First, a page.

It is not just an immense tree, but is "five foot ten inches in diameter at the lower part . . . and four foot eleven inches diameter at the end of twenty-two foot." Furthermore, time is measured with similar exactitude, as Crusoe's journal shows. We may often wonder why Crusoe feels it useful to record that it did not rain on December 26, but for him the necessity of counting out each day is never questioned.
"As I had once done thus in my breaking away from my Parents, so I could not be content now, but I must go and leave the happy View I had of being a rich and thriving Man in my new Plantation, only to pursue a rash and immoderate Desire of rising faster than the Nature of the Thing admitted;" (p.257)
All these examples of counting and measuring underscore Crusoe's practical, businesslike character and his hands-on approach to life. But Defoe sometimes hints at the futility of Crusoe's measuring-as when the carefully measured canoe cannot reach water or when his obsessively kept calendar is thrown off by a day of oversleeping.
Generally, we see that there is a major sense of class superiority. Robinson hired one "European servant" and a "Negro slave" on his plantation. We are supposed to assume that one is better than the other.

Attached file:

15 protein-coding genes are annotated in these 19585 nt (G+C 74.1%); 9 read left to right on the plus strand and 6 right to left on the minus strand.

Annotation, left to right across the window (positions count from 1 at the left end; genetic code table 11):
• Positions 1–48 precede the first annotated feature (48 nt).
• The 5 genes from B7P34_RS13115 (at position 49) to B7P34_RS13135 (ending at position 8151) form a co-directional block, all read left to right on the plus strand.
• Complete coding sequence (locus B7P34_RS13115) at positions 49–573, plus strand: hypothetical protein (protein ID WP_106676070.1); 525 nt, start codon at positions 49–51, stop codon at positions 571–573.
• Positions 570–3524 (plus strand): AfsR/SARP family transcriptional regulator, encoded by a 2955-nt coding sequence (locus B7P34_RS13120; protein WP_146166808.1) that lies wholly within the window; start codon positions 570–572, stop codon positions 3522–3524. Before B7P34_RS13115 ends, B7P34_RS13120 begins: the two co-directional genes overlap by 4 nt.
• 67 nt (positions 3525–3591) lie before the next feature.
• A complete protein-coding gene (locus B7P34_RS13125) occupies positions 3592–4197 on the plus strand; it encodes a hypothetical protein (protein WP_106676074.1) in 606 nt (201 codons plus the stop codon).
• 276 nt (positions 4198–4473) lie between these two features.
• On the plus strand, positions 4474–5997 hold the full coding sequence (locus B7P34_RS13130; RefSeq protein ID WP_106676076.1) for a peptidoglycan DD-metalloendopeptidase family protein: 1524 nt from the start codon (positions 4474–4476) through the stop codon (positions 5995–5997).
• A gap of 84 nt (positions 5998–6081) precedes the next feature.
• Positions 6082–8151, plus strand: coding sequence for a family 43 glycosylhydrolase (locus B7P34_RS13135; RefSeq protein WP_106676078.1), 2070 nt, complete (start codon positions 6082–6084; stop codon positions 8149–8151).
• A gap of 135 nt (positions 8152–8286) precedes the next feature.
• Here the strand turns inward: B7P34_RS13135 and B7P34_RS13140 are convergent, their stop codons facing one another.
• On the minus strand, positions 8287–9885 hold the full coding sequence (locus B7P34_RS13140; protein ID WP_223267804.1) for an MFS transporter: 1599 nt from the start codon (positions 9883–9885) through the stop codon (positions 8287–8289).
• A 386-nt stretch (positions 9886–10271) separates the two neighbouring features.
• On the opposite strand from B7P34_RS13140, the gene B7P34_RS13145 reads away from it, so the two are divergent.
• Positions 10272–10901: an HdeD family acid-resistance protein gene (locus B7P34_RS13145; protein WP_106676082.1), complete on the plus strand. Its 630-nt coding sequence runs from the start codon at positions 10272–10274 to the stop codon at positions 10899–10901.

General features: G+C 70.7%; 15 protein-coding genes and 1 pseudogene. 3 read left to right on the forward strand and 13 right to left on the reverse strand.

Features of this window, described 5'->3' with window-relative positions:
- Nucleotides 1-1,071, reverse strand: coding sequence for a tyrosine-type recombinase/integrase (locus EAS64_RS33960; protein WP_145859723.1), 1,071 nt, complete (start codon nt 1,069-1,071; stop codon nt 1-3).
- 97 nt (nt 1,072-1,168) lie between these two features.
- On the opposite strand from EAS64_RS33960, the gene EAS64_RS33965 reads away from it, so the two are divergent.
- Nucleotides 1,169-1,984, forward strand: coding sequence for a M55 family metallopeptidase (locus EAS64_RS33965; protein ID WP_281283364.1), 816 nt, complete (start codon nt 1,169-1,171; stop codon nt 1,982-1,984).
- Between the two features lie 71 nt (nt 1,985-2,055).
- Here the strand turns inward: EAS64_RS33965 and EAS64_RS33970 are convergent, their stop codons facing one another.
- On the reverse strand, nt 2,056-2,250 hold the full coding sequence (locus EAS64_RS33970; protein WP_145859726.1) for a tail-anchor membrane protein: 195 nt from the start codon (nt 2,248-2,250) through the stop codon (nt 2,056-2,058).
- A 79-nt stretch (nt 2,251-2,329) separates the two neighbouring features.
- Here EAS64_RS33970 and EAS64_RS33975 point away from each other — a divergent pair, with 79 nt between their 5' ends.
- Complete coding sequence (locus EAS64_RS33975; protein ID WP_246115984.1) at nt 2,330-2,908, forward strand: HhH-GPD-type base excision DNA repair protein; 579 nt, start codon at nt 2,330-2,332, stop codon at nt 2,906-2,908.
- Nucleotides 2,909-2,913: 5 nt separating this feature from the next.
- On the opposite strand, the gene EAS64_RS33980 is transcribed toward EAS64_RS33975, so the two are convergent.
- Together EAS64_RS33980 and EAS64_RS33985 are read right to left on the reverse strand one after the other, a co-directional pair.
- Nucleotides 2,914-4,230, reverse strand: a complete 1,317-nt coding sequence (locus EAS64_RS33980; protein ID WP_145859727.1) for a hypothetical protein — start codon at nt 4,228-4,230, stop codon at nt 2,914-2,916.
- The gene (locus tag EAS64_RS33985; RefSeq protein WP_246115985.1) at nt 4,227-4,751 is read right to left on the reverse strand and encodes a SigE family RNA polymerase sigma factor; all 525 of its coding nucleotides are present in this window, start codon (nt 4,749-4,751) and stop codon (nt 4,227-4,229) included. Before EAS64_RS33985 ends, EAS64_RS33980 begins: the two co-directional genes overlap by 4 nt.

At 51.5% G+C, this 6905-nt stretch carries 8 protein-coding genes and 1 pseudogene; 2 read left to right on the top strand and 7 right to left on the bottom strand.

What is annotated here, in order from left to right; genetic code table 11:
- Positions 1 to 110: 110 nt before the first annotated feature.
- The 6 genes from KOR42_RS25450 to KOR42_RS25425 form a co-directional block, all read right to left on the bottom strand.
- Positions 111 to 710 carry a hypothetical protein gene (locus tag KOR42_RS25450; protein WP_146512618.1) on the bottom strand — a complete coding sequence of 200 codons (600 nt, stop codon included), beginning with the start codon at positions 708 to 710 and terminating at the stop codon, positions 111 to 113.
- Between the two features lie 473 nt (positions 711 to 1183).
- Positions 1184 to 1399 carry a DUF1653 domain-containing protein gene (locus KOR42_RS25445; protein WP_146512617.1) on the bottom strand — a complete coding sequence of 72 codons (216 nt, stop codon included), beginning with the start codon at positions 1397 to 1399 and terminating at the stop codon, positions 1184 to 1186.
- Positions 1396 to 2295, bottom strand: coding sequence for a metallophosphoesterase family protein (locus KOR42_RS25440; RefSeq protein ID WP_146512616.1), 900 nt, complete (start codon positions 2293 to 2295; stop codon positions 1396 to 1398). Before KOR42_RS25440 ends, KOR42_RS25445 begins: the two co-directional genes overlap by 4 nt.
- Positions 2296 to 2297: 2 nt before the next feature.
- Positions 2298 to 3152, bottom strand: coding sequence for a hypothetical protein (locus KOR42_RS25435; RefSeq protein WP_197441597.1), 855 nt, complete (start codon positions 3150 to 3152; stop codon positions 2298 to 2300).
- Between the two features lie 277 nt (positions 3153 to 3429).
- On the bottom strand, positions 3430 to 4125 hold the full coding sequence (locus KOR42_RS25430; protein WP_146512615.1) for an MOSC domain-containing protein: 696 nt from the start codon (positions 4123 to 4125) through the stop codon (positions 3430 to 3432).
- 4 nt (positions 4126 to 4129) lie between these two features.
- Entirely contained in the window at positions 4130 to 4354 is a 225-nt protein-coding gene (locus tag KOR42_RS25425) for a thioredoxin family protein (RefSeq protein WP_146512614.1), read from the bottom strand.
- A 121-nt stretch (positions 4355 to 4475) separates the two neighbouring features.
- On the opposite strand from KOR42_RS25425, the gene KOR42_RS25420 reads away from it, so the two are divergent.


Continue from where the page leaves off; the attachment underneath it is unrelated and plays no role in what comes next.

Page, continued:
The basis of such distinctions is rooted in religion. ...
The basis of such distinctions is rooted in religion. Defoe introduces what is perhaps the most important background component to the story--the role of Christianity, particularly as it connects to relationships with other people.
What appears to be a friendship between Robinson and Xury is turned into a common master-slave relationship when Crusoe decides to part with him so that Xury will be Christian in ten years' time. The fact that he is willing to forsake his companion in this manner indicates how strongly the Christian faith is entrenched within him. Essentially it is the driving force behind this decision. The excerpt below exemplifies how Crusoe viewed his life when faced with crisis which can have an economic nature and how God acts to help him get through it.
"I have been in all my Circumstances a Memento to those who are touched with the general Plague of Mankind, whence, for ought I know, one half of their Miseries flow; I mean, that of not being satisfy'd with the Station wherein God and Nature has plac'd them; for not to look back upon my primitive Condition, and the excellent Advice of my Father, the Opposition to which was, as I may call it, my ORIGINAL SIN." (p. 168)
It happen'd one Day about Noon going towards my Boat, I was exceedingly surpriz'd with the Print of a Man's naked Foot on the Shore." (p. 172)
The business-like friendship between Xury and Crusoe is further emphasized when the narrator procures a plantation in Brazil. Astounded by the hard work, he wishes dearly for "his boy Xury." The diction of this line demonstrates possessiveness toward Robinson's companion.
Ironically, he only longs for his company when there is back-breaking labor to be done. It appears that Xury's un-Christian status degrades him in the eyes of the narrator and